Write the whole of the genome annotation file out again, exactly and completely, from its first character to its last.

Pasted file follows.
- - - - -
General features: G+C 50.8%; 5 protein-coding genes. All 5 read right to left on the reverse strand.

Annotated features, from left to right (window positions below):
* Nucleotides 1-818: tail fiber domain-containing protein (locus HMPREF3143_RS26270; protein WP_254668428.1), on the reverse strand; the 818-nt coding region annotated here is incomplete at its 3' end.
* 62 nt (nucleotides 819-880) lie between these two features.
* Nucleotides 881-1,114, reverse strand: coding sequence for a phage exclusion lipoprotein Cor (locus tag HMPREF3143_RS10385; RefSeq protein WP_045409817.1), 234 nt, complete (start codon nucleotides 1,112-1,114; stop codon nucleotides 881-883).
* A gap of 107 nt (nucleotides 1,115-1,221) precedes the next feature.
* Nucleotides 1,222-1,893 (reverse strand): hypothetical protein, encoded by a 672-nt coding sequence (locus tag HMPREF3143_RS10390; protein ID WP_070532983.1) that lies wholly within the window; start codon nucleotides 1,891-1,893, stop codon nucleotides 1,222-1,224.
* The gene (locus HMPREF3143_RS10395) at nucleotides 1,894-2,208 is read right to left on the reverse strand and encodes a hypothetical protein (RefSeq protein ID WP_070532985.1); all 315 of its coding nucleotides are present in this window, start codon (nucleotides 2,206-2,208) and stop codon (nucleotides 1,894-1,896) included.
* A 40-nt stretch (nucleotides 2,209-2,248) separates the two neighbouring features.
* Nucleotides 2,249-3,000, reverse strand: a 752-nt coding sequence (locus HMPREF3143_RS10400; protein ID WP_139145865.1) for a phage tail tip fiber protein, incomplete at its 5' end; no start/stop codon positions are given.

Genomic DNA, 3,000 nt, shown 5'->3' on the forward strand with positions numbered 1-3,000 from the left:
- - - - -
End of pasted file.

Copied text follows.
General features: G+C 50.8%; 5 protein-coding genes. All 5 read right to left on the reverse strand.

Annotated features, from left to right (window positions below):
* Nucleotides 1-818: tail fiber domain-containing protein (locus HMPREF3143_RS26270; protein WP_254668428.1), on the reverse strand; the 818-nt coding region annotated here is incomplete at its 3' end.
* 62 nt (nucleotides 819-880) lie between these two features.
* Nucleotides 881-1,114, reverse strand: coding sequence for a phage exclusion lipoprotein Cor (locus tag HMPREF3143_RS10385; RefSeq protein WP_045409817.1), 234 nt, complete (start codon nucleotides 1,112-1,114; stop codon nucleotides 881-883).
* A gap of 107 nt (nucleotides 1,115-1,221) precedes the next feature.
* Nucleotides 1,222-1,893 (reverse strand): hypothetical protein, encoded by a 672-nt coding sequence (locus tag HMPREF3143_RS10390; protein ID WP_070532983.1) that lies wholly within the window; start codon nucleotides 1,891-1,893, stop codon nucleotides 1,222-1,224.
* The gene (locus HMPREF3143_RS10395) at nucleotides 1,894-2,208 is read right to left on the reverse strand and encodes a hypothetical protein (RefSeq protein ID WP_070532985.1); all 315 of its coding nucleotides are present in this window, start codon (nucleotides 2,206-2,208) and stop codon (nucleotides 1,894-1,896) included.
* A 40-nt stretch (nucleotides 2,209-2,248) separates the two neighbouring features.
* Nucleotides 2,249-3,000, reverse strand: a 752-nt coding sequence (locus HMPREF3143_RS10400; protein ID WP_139145865.1) for a phage tail tip fiber protein, incomplete at its 5' end; no start/stop codon positions are given.

Genomic DNA, 3,000 nt, shown 5'->3' on the forward strand with positions numbered 1-3,000 from the left: